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Drug and Alcohol Rehab in Rock Springs, Wyoming

If you're like many Rock Springs-area addicts, you're probably plagued with feelings of doubt, and perhaps even self-loathing. There's good news, though: no matter how stigmatized you feel now, addiction really isn't your fault. Substance abuse is a serious, progressive, life-threatening illness. Recovery from addiction, though, is not only possible, but well within your reach. Millions of addicts just like you have sought and achieved sobriety through inpatient drug and alcohol treatment programs, and you can do it, too.

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Drug and Alcohol Rehab and Treatment in Rock Springs, Wyoming

Known locally as the home of 56 nationalities, Rock Springs saw a massive population increase during the building of the Union Pacific Railroad. This population boom continues to affect life in Rock Springs. The area is much more diverse than most other regions in Wyoming. Today, though, the population is small - hovering around 23,000. A significant portion of that population struggles with addiction. Surveys suggest that between 10% and 15% of residents are or have been addicts.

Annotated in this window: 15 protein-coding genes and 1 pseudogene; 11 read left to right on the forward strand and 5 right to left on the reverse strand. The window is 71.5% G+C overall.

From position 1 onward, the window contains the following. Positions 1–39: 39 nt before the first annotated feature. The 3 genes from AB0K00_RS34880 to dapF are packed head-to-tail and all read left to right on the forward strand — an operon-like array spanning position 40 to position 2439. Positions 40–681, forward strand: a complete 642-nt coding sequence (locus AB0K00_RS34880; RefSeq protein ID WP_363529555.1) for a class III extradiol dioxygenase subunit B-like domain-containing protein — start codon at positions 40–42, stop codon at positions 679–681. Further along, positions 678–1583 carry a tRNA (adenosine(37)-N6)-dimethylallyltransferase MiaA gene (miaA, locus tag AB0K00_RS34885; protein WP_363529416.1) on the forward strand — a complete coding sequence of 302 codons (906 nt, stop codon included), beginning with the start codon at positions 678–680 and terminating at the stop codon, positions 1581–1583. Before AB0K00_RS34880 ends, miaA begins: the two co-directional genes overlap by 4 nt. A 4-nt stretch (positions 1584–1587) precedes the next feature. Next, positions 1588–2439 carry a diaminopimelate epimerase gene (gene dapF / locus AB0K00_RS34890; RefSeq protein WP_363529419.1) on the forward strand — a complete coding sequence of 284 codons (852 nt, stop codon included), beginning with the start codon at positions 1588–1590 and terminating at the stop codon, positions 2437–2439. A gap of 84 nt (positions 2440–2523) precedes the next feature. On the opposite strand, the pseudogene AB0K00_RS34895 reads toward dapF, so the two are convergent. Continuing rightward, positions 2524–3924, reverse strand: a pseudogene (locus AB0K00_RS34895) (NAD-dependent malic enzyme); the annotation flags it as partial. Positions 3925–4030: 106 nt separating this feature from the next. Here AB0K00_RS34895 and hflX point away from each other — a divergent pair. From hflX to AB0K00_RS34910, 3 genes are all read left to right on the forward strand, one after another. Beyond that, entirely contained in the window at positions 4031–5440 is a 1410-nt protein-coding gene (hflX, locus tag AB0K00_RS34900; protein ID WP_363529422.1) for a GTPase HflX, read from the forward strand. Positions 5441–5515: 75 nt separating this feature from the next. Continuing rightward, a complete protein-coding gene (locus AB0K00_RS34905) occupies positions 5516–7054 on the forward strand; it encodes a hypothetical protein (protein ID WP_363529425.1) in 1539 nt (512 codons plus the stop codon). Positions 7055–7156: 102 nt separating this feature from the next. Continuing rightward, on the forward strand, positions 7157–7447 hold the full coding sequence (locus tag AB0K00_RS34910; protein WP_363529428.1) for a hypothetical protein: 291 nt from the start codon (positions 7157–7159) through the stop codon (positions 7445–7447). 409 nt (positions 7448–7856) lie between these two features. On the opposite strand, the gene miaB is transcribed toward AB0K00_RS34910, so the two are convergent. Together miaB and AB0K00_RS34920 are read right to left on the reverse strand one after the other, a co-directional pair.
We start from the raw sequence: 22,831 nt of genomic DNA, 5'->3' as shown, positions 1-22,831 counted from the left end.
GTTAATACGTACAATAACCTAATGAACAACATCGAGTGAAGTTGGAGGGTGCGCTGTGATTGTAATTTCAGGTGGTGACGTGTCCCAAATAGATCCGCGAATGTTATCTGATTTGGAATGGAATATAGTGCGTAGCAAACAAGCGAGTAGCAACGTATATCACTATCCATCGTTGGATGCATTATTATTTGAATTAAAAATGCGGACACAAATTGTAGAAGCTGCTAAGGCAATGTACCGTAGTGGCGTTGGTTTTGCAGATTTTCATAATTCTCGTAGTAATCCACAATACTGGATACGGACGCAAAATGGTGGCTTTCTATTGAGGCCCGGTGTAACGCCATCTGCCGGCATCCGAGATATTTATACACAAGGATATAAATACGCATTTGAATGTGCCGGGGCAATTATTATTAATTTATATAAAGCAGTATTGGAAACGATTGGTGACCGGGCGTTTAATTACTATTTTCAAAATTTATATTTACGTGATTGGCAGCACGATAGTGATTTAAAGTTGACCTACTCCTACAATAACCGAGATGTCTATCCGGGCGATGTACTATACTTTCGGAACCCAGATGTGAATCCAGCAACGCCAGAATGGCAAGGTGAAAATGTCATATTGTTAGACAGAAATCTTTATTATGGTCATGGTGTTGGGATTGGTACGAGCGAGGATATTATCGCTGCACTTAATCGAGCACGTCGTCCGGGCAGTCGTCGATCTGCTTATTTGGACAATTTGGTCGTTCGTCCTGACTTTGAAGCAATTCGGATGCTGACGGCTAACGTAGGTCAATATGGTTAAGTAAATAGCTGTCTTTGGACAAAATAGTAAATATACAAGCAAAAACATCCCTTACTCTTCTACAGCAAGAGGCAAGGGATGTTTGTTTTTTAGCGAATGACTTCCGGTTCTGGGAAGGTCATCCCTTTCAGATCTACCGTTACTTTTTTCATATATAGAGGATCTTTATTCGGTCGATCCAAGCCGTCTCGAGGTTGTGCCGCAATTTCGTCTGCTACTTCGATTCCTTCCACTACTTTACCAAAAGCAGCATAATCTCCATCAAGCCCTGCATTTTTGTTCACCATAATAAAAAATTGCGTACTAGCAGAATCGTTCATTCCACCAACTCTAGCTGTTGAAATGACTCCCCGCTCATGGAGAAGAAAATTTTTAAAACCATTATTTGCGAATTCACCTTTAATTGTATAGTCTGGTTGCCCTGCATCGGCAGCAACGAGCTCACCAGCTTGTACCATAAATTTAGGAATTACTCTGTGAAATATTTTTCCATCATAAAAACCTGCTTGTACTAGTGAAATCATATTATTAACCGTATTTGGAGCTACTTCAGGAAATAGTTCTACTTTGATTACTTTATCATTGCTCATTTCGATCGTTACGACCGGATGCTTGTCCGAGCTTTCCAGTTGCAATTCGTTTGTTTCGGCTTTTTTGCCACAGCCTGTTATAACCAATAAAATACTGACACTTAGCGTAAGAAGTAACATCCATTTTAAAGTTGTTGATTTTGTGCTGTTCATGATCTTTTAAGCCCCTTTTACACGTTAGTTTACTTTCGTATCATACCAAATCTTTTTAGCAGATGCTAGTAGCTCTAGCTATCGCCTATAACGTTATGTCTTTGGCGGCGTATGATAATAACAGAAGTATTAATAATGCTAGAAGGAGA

Alcohol is the most widely abused drug in Rock Springs. Ninety percent of adults drink at least once per year, and 15% of these drinkers eventually go on to become alcoholics.

Many alcoholics allow themselves to be lured into a false sense of security by the fact that alcohol is legal. But legal does not mean safe. Alcohol kills 88,000 people each year, but alcohol detox can help you achieve lasting sobriety.

Marijuana is the most popular illegal drug in Rock Springs, with about 40% of adults trying the drug at least once. As marijuana laws in the U.S. become increasingly lax, many marijuana addicts become progressively more adamant that the drug is not addictive. Though marijuana is less addictive than alcohol, it's anything but safe, and about 5% of users eventually get hooked. Marijuana rehab offers you a chance to move past your addiction.

Even more of a threat to Rock Springs than other drugs, though, are prescription drugs. These highly addictive substances are now the leading cause of drug-related deaths both in Rock Springs and across the nation. Xanax, Valium, Klonopin, and other drugs are powerful substances with a strong addictive draw. Prescription drug rehab, though, can help you overcome your addiction and find more appropriate ways to treat any underlying medical conditions for which you initially used the prescription drugs.

Hard drugs such as PCP, meth, cocaine, crack, and similar substances are the source of much suffering in Rock Springs. Heroin use in particular is on the rise, and some heroin users rely on prescription opiates when they can't get access to heroin. Heroin rehab, meth rehab, or cocaine rehab can help you move past these addictions.